Of course, I’ve known for years that it was as far from the truth as the par-5 eighth hole at Augusta National Golf Club is long.
While learning the game from my father as a pre-teen, I was puzzled by his outlook on the gentleman’s aspect of the sport. I vividly remember asking him, “Why does everybody clap for just anybody’s great shot?” As a football and baseball fan, that made absolutely no sense to me at all. Were there no bad guys or enemies anywhere on the course? Geez!
His warm reply said it all. “Son, the golfer plays against the course, not the other golfers. We are supposed to applaud all great strokes.”
He then reached into his back pocket and handed me his sweat-soaked copy of the Masters etiquette booklet that Bobby Jones made readily available to all patrons. He pointed out the paragraph that included “contestants are invited guests and everyone should be treated with courtesy and respect.”
“See, son,” he said, “just treat every golfer as if they are guests in our home because as Augustans, these golfers are our guests.”
In the ’60s (and early ’70s), tickets, eh, make that badges, were in plentiful supply and almost all of your friends had easy access to them. If you wanted to go, you could.
Many Augustans would meet up at the 16th green where it seemed you would see most everyone you knew. It was “party central” on the course and besides, the grown-ups were real close to the beer tent. I liked the egg salad sandwiches the best but if you got to the course early you might be able to get a fried chicken sandwich, which always sold out before lunchtime.
For locals in those days, it was always great fun to hang around 16. Since it’s a par-3, my friends and I would wager dimes on which golfer would get closest to the hole.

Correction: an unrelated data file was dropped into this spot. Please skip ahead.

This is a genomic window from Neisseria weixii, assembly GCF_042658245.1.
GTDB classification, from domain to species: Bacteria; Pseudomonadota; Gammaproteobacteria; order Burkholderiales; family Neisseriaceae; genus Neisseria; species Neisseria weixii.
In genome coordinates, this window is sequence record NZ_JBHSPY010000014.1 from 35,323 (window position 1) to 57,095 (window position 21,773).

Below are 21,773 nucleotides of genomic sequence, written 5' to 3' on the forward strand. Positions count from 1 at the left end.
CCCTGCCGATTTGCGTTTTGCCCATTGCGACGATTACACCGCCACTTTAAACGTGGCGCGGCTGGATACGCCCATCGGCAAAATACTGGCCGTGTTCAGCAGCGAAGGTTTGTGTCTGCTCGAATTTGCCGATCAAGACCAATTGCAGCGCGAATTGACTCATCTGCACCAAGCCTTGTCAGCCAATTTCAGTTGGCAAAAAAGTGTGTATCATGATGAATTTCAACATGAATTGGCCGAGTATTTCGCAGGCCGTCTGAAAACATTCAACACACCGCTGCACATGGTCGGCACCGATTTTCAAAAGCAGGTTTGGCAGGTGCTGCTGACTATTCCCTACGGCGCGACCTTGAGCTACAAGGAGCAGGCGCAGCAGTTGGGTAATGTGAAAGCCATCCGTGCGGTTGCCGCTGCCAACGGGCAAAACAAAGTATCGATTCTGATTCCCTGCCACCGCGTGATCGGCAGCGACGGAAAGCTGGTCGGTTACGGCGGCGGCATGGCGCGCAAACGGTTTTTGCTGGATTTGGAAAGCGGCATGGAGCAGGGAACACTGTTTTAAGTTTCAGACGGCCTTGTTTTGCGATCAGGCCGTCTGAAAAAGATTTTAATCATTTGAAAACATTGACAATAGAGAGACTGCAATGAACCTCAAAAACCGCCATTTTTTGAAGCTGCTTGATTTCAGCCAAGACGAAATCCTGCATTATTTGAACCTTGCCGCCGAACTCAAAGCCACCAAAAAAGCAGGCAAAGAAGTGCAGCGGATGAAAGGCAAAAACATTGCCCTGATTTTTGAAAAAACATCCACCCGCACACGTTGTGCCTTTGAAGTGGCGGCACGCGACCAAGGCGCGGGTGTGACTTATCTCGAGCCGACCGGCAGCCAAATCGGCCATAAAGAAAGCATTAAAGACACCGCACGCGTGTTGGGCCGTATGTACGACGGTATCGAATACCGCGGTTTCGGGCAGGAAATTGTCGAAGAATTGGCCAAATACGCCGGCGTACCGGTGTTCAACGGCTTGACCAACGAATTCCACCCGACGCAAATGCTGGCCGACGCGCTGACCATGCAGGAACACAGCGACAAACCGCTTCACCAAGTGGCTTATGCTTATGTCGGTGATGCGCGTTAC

It was a neat thing to do while waiting between twosomes and besides, you learned about lesser-known golfers like Gardner Dickinson, Johnny Pott, and the fiery-tempered Tommy Bolt, the latter of whom had those cool lightning bolts on his bag.
As I got older, my friends and I graduated to the par-5 15th green where there was more at stake for golfer and patron alike. On that hallowed hole, the player has the option of playing it safe by laying up in front of that daunting pond or going for the green in two. The latter was our favorite, as it courted disaster of either the water or sand variety.
On that hole, much to our great delight, long hitters like Jack Nicklaus and Tom Weiskopf almost always got out their woods or long irons and let it rip. However, the conservative types like 1970 Masters champ Billy Casper (and much later Chip Beck) almost always played it safe and laid up, much to our chagrin.
Everyone who was fortunate enough to have witnessed the Masters in those days has a favorite story. One of mine is a rather obscure moment from 1964 when Arnold Palmer won at Augusta his fourth time. It was at the 18th green on Sunday and Palmer, who had a commanding six-shot lead, was paired with the late, great Texan Dave Marr.
Marr was away and had a long, breaking snake of a putt for birdie to tie him and Nicklaus for second place. To everyone’s delight, Marr sank the tricky putt, and I, a 10-year-old, had never, ever seen a golfer so happy at the Masters. A grinning Marr retrieved his ball from the bottom of the cup and waited for Palmer to finish the hole and the tournament.
I looked at my father and asked, “Dad, why is Mr. Marr so thrilled? All he did was make a real good putt.” He looked at me with a twinkle in his eye brighter than Masters crystal and told me, “Son, that one putt just made Dave Marr $4,000.” FOUR THOUSAND DOLLARS? That, I understood!
Those were the days, but these are the days, too. It’s time for some great new memories.
Welcome to Augusta, everybody. It’s Masters time and we are delighted that you are here as our guests. Please make yourself right at home!